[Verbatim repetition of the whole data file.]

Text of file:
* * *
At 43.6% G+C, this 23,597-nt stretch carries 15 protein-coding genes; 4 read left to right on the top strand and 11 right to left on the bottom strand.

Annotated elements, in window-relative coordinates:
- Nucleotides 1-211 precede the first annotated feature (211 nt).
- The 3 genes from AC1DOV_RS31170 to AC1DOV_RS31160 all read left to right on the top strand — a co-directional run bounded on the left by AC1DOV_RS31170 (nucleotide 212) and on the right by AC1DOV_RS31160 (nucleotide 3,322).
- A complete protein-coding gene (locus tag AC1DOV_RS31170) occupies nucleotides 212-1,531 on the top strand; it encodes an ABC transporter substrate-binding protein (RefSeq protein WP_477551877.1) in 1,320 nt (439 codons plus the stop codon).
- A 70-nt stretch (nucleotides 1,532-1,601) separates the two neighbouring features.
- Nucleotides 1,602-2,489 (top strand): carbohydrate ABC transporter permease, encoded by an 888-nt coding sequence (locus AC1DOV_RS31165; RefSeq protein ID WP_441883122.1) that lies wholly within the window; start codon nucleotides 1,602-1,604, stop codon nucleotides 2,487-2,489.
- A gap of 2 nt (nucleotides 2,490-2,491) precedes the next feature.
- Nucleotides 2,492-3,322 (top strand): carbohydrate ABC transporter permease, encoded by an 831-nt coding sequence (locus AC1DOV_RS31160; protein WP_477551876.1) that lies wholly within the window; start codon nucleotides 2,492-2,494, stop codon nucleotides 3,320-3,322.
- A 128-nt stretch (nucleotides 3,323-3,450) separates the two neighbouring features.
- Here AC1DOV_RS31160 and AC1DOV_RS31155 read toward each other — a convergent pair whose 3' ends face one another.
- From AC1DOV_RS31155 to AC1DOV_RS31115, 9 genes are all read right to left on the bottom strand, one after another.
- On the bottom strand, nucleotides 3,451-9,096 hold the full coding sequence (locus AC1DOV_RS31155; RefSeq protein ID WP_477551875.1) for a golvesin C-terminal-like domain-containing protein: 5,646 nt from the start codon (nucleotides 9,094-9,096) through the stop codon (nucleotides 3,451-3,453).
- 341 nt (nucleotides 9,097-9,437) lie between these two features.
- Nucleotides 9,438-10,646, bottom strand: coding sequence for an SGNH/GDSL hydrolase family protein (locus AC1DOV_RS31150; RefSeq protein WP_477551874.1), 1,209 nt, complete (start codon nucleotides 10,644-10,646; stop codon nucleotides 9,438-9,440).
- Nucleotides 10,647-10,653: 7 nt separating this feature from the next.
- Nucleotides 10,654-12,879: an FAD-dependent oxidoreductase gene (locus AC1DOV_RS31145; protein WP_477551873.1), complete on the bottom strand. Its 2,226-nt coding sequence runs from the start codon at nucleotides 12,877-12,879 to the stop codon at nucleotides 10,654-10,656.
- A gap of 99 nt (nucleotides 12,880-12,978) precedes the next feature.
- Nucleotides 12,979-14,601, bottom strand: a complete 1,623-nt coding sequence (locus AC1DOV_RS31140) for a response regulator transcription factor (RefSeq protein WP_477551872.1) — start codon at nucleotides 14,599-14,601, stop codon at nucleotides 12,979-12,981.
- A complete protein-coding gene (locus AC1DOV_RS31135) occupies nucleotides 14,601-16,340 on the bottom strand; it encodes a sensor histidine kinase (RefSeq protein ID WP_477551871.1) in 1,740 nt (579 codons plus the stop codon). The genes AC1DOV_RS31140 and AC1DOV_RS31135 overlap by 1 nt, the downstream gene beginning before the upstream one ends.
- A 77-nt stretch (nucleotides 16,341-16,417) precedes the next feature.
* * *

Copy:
At 43.6% G+C, this 23,597-nt stretch carries 15 protein-coding genes; 4 read left to right on the top strand and 11 right to left on the bottom strand.

Annotated elements, in window-relative coordinates:
- Nucleotides 1-211 precede the first annotated feature (211 nt).
- The 3 genes from AC1DOV_RS31170 to AC1DOV_RS31160 all read left to right on the top strand — a co-directional run bounded on the left by AC1DOV_RS31170 (nucleotide 212) and on the right by AC1DOV_RS31160 (nucleotide 3,322).
- A complete protein-coding gene (locus tag AC1DOV_RS31170) occupies nucleotides 212-1,531 on the top strand; it encodes an ABC transporter substrate-binding protein (RefSeq protein WP_477551877.1) in 1,320 nt (439 codons plus the stop codon).
- A 70-nt stretch (nucleotides 1,532-1,601) separates the two neighbouring features.
- Nucleotides 1,602-2,489 (top strand): carbohydrate ABC transporter permease, encoded by an 888-nt coding sequence (locus AC1DOV_RS31165; RefSeq protein ID WP_441883122.1) that lies wholly within the window; start codon nucleotides 1,602-1,604, stop codon nucleotides 2,487-2,489.
- A gap of 2 nt (nucleotides 2,490-2,491) precedes the next feature.
- Nucleotides 2,492-3,322 (top strand): carbohydrate ABC transporter permease, encoded by an 831-nt coding sequence (locus AC1DOV_RS31160; protein WP_477551876.1) that lies wholly within the window; start codon nucleotides 2,492-2,494, stop codon nucleotides 3,320-3,322.
- A 128-nt stretch (nucleotides 3,323-3,450) separates the two neighbouring features.
- Here AC1DOV_RS31160 and AC1DOV_RS31155 read toward each other — a convergent pair whose 3' ends face one another.
- From AC1DOV_RS31155 to AC1DOV_RS31115, 9 genes are all read right to left on the bottom strand, one after another.
- On the bottom strand, nucleotides 3,451-9,096 hold the full coding sequence (locus AC1DOV_RS31155; RefSeq protein ID WP_477551875.1) for a golvesin C-terminal-like domain-containing protein: 5,646 nt from the start codon (nucleotides 9,094-9,096) through the stop codon (nucleotides 3,451-3,453).
- 341 nt (nucleotides 9,097-9,437) lie between these two features.
- Nucleotides 9,438-10,646, bottom strand: coding sequence for an SGNH/GDSL hydrolase family protein (locus AC1DOV_RS31150; RefSeq protein WP_477551874.1), 1,209 nt, complete (start codon nucleotides 10,644-10,646; stop codon nucleotides 9,438-9,440).
- Nucleotides 10,647-10,653: 7 nt separating this feature from the next.
- Nucleotides 10,654-12,879: an FAD-dependent oxidoreductase gene (locus AC1DOV_RS31145; protein WP_477551873.1), complete on the bottom strand. Its 2,226-nt coding sequence runs from the start codon at nucleotides 12,877-12,879 to the stop codon at nucleotides 10,654-10,656.
- A gap of 99 nt (nucleotides 12,880-12,978) precedes the next feature.
- Nucleotides 12,979-14,601, bottom strand: a complete 1,623-nt coding sequence (locus AC1DOV_RS31140) for a response regulator transcription factor (RefSeq protein WP_477551872.1) — start codon at nucleotides 14,599-14,601, stop codon at nucleotides 12,979-12,981.
- A complete protein-coding gene (locus AC1DOV_RS31135) occupies nucleotides 14,601-16,340 on the bottom strand; it encodes a sensor histidine kinase (RefSeq protein ID WP_477551871.1) in 1,740 nt (579 codons plus the stop codon). The genes AC1DOV_RS31140 and AC1DOV_RS31135 overlap by 1 nt, the downstream gene beginning before the upstream one ends.
- A 77-nt stretch (nucleotides 16,341-16,417) precedes the next feature.